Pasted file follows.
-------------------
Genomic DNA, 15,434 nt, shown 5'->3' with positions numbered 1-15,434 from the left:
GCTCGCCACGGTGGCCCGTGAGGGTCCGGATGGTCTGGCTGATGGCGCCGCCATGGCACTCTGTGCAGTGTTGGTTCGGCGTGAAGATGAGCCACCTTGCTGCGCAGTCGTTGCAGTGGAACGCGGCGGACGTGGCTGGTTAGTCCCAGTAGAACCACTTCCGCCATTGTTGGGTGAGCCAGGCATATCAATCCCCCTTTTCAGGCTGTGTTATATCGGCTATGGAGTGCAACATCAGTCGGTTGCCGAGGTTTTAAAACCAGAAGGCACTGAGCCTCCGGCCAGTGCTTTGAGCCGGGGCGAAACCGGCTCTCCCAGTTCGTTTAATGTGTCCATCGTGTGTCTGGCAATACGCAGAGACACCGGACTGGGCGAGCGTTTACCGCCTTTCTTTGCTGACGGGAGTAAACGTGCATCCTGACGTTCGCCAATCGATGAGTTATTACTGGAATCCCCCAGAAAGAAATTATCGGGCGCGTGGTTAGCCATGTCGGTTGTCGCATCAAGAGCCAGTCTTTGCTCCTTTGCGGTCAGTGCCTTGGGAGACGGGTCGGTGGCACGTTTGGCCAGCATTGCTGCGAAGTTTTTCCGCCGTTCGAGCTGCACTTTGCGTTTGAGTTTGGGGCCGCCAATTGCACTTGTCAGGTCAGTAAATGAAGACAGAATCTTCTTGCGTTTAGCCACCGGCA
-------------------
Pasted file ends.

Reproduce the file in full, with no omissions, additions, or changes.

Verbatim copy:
Genomic DNA, 15,434 nt, shown 5'->3' with positions numbered 1-15,434 from the left:
GCTCGCCACGGTGGCCCGTGAGGGTCCGGATGGTCTGGCTGATGGCGCCGCCATGGCACTCTGTGCAGTGTTGGTTCGGCGTGAAGATGAGCCACCTTGCTGCGCAGTCGTTGCAGTGGAACGCGGCGGACGTGGCTGGTTAGTCCCAGTAGAACCACTTCCGCCATTGTTGGGTGAGCCAGGCATATCAATCCCCCTTTTCAGGCTGTGTTATATCGGCTATGGAGTGCAACATCAGTCGGTTGCCGAGGTTTTAAAACCAGAAGGCACTGAGCCTCCGGCCAGTGCTTTGAGCCGGGGCGAAACCGGCTCTCCCAGTTCGTTTAATGTGTCCATCGTGTGTCTGGCAATACGCAGAGACACCGGACTGGGCGAGCGTTTACCGCCTTTCTTTGCTGACGGGAGTAAACGTGCATCCTGACGTTCGCCAATCGATGAGTTATTACTGGAATCCCCCAGAAAGAAATTATCGGGCGCGTGGTTAGCCATGTCGGTTGTCGCATCAAGAGCCAGTCTTTGCTCCTTTGCGGTCAGTGCCTTGGGAGACGGGTCGGTGGCACGTTTGGCCAGCATTGCTGCGAAGTTTTTCCGCCGTTCGAGCTGCACTTTGCGTTTGAGTTTGGGGCCGCCAATTGCACTTGTCAGGTCAGTAAATGAAGACAGAATCTTCTTGCGTTTAGCCACCGGCA